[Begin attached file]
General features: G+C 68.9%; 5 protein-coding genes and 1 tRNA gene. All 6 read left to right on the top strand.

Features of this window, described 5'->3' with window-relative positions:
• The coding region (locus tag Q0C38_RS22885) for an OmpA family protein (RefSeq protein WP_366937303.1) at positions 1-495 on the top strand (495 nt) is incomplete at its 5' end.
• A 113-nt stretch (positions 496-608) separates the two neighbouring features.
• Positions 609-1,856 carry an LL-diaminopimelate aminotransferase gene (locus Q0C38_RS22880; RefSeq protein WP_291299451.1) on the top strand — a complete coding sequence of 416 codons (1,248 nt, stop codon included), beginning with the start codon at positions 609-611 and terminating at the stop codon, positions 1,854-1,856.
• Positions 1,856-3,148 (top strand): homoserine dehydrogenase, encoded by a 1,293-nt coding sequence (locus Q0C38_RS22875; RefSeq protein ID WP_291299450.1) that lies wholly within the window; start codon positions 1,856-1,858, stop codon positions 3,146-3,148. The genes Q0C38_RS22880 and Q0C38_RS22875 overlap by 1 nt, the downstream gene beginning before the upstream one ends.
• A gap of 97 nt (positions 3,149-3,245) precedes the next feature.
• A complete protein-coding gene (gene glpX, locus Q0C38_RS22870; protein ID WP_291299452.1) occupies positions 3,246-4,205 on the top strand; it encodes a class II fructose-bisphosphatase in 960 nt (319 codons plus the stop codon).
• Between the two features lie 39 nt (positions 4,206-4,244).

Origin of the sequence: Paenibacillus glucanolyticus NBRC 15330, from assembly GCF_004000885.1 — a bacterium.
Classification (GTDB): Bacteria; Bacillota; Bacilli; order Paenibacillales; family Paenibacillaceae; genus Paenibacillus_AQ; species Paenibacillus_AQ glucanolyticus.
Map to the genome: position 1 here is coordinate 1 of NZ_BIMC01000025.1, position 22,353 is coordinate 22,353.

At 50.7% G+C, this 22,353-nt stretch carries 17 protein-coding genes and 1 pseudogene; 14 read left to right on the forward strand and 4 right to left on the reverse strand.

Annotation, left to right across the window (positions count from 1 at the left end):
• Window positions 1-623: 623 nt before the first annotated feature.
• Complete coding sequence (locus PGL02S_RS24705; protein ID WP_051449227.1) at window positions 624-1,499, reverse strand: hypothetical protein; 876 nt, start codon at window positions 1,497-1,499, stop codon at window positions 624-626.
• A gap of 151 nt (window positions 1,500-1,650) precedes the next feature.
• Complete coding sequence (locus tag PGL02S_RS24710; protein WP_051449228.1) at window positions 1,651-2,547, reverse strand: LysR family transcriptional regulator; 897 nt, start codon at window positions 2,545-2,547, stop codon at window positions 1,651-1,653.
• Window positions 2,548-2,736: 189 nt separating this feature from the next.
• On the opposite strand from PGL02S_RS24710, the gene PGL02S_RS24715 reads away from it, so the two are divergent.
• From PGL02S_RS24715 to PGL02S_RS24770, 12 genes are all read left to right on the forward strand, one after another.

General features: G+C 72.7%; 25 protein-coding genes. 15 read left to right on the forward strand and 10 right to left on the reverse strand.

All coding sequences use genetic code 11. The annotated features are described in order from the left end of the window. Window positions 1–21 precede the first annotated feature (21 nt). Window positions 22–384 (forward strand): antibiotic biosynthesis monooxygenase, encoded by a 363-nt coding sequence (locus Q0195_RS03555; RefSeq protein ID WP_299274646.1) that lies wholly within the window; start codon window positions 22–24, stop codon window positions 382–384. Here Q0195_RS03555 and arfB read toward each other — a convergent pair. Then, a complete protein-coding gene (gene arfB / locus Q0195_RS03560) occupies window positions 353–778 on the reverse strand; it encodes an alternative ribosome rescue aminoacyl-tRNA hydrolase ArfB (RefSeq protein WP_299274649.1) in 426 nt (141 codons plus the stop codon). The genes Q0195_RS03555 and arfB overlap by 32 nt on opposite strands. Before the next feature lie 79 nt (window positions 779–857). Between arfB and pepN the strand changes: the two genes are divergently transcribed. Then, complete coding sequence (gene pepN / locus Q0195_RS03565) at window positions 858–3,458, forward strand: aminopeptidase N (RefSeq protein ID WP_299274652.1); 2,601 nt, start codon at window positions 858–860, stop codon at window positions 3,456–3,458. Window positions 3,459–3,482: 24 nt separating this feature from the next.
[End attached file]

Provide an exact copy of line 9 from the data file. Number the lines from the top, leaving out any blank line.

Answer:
• Between the two features lie 39 nt (positions 4,206-4,244).